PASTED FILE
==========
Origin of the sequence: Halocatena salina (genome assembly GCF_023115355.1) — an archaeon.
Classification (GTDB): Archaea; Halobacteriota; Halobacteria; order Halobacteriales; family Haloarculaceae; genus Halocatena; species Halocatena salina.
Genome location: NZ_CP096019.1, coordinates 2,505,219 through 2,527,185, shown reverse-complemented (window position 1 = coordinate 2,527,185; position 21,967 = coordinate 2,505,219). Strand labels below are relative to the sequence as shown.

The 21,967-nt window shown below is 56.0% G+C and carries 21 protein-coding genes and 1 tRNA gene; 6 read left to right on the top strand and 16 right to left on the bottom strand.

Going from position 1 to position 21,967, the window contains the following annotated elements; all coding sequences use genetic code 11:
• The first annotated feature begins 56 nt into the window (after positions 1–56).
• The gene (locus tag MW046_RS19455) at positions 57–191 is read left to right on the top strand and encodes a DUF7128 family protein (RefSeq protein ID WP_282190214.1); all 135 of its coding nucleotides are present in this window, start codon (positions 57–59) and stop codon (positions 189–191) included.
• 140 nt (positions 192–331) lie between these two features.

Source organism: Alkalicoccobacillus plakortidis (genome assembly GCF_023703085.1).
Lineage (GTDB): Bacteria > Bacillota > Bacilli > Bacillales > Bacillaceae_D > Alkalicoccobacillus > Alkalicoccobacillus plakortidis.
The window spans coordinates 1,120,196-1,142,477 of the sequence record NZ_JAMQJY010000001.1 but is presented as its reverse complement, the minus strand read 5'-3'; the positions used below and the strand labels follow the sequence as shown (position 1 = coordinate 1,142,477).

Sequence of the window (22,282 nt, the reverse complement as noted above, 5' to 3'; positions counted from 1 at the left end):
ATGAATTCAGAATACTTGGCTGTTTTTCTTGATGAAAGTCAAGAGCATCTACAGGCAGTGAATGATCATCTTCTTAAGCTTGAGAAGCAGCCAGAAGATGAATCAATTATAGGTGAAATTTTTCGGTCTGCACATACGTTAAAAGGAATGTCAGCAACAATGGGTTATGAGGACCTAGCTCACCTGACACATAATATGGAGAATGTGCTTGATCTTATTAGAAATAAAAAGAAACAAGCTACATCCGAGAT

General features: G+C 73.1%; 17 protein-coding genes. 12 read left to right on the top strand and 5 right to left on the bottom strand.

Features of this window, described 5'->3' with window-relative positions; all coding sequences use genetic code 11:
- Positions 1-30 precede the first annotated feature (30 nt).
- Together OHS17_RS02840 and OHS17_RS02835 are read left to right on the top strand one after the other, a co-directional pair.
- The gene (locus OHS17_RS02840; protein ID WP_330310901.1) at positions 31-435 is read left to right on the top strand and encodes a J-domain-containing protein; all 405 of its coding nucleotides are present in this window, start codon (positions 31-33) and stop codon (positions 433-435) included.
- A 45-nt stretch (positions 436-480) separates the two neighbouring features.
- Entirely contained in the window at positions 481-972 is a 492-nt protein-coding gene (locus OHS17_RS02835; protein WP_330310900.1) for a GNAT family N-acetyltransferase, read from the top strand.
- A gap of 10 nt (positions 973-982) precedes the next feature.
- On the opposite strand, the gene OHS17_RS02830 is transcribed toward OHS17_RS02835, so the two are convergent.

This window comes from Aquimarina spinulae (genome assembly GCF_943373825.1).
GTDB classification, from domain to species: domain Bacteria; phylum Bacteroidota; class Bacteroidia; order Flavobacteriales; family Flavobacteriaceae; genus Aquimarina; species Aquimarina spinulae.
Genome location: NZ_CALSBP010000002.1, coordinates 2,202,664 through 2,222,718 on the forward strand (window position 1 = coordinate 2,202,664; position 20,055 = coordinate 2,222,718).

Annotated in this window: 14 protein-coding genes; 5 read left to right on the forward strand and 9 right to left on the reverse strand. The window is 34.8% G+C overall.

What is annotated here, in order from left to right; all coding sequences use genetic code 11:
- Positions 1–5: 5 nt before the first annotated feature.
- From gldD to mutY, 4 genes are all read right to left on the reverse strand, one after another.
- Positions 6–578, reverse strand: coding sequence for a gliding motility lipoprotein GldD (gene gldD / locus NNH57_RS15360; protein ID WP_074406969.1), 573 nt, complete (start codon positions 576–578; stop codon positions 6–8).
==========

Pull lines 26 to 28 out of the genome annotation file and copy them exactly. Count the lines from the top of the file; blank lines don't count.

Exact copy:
Annotated in this window: 14 protein-coding genes; 5 read left to right on the forward strand and 9 right to left on the reverse strand. The window is 34.8% G+C overall.

What is annotated here, in order from left to right; all coding sequences use genetic code 11:
- Positions 1–5: 5 nt before the first annotated feature.